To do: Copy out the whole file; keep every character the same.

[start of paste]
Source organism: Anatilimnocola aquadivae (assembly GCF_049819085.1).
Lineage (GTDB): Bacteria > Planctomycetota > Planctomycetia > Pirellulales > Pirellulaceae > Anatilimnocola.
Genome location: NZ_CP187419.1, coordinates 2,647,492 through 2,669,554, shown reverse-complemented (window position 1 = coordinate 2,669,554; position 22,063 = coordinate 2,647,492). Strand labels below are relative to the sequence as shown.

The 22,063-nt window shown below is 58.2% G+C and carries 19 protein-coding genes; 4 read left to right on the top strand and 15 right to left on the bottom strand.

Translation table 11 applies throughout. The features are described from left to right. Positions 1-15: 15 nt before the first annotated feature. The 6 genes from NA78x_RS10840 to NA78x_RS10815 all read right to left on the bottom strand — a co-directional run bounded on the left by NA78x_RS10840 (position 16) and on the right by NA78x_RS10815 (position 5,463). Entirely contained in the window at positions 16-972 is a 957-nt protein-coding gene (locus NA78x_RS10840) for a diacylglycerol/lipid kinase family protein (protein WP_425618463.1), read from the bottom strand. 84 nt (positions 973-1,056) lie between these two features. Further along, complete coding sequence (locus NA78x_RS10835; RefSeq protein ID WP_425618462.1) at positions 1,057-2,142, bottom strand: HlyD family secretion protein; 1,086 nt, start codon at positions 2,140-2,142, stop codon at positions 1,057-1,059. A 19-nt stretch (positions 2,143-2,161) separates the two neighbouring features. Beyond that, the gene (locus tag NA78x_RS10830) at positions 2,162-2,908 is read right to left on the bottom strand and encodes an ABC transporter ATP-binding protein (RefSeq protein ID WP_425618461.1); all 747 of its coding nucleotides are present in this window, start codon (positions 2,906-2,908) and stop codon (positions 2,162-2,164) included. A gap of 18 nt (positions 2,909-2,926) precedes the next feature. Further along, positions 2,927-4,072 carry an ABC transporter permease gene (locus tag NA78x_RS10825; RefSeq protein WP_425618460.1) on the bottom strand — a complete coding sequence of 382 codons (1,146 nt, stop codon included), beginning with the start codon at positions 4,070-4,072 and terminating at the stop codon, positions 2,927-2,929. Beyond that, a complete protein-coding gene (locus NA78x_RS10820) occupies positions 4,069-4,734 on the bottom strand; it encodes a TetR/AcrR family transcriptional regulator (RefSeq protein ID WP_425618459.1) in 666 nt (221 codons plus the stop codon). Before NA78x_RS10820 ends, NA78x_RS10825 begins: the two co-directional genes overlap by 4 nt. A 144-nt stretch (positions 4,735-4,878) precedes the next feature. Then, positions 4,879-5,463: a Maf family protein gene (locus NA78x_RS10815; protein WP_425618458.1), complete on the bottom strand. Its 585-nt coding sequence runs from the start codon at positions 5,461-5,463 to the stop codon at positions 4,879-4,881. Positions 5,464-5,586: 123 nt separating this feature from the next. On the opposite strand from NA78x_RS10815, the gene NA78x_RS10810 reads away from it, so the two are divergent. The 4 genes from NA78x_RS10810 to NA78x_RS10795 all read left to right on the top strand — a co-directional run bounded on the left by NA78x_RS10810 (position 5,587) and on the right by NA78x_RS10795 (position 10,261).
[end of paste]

Source organism: Anatilimnocola aquadivae (assembly GCF_049819085.1).
Lineage (GTDB): Bacteria > Planctomycetota > Planctomycetia > Pirellulales > Pirellulaceae > Anatilimnocola.
Genome location: NZ_CP187419.1, coordinates 2,647,492 through 2,669,554, shown reverse-complemented (window position 1 = coordinate 2,669,554; position 22,063 = coordinate 2,647,492). Strand labels below are relative to the sequence as shown.

The 22,063-nt window shown below is 58.2% G+C and carries 19 protein-coding genes; 4 read left to right on the top strand and 15 right to left on the bottom strand.

Translation table 11 applies throughout. The features are described from left to right. Positions 1-15: 15 nt before the first annotated feature. The 6 genes from NA78x_RS10840 to NA78x_RS10815 all read right to left on the bottom strand — a co-directional run bounded on the left by NA78x_RS10840 (position 16) and on the right by NA78x_RS10815 (position 5,463). Entirely contained in the window at positions 16-972 is a 957-nt protein-coding gene (locus NA78x_RS10840) for a diacylglycerol/lipid kinase family protein (protein WP_425618463.1), read from the bottom strand. 84 nt (positions 973-1,056) lie between these two features. Further along, complete coding sequence (locus NA78x_RS10835; RefSeq protein ID WP_425618462.1) at positions 1,057-2,142, bottom strand: HlyD family secretion protein; 1,086 nt, start codon at positions 2,140-2,142, stop codon at positions 1,057-1,059. A 19-nt stretch (positions 2,143-2,161) separates the two neighbouring features. Beyond that, the gene (locus tag NA78x_RS10830) at positions 2,162-2,908 is read right to left on the bottom strand and encodes an ABC transporter ATP-binding protein (RefSeq protein ID WP_425618461.1); all 747 of its coding nucleotides are present in this window, start codon (positions 2,906-2,908) and stop codon (positions 2,162-2,164) included. A gap of 18 nt (positions 2,909-2,926) precedes the next feature. Further along, positions 2,927-4,072 carry an ABC transporter permease gene (locus tag NA78x_RS10825; RefSeq protein WP_425618460.1) on the bottom strand — a complete coding sequence of 382 codons (1,146 nt, stop codon included), beginning with the start codon at positions 4,070-4,072 and terminating at the stop codon, positions 2,927-2,929. Beyond that, a complete protein-coding gene (locus NA78x_RS10820) occupies positions 4,069-4,734 on the bottom strand; it encodes a TetR/AcrR family transcriptional regulator (RefSeq protein ID WP_425618459.1) in 666 nt (221 codons plus the stop codon). Before NA78x_RS10820 ends, NA78x_RS10825 begins: the two co-directional genes overlap by 4 nt. A 144-nt stretch (positions 4,735-4,878) precedes the next feature. Then, positions 4,879-5,463: a Maf family protein gene (locus NA78x_RS10815; protein WP_425618458.1), complete on the bottom strand. Its 585-nt coding sequence runs from the start codon at positions 5,461-5,463 to the stop codon at positions 4,879-4,881. Positions 5,464-5,586: 123 nt separating this feature from the next. On the opposite strand from NA78x_RS10815, the gene NA78x_RS10810 reads away from it, so the two are divergent. The 4 genes from NA78x_RS10810 to NA78x_RS10795 all read left to right on the top strand — a co-directional run bounded on the left by NA78x_RS10810 (position 5,587) and on the right by NA78x_RS10795 (position 10,261).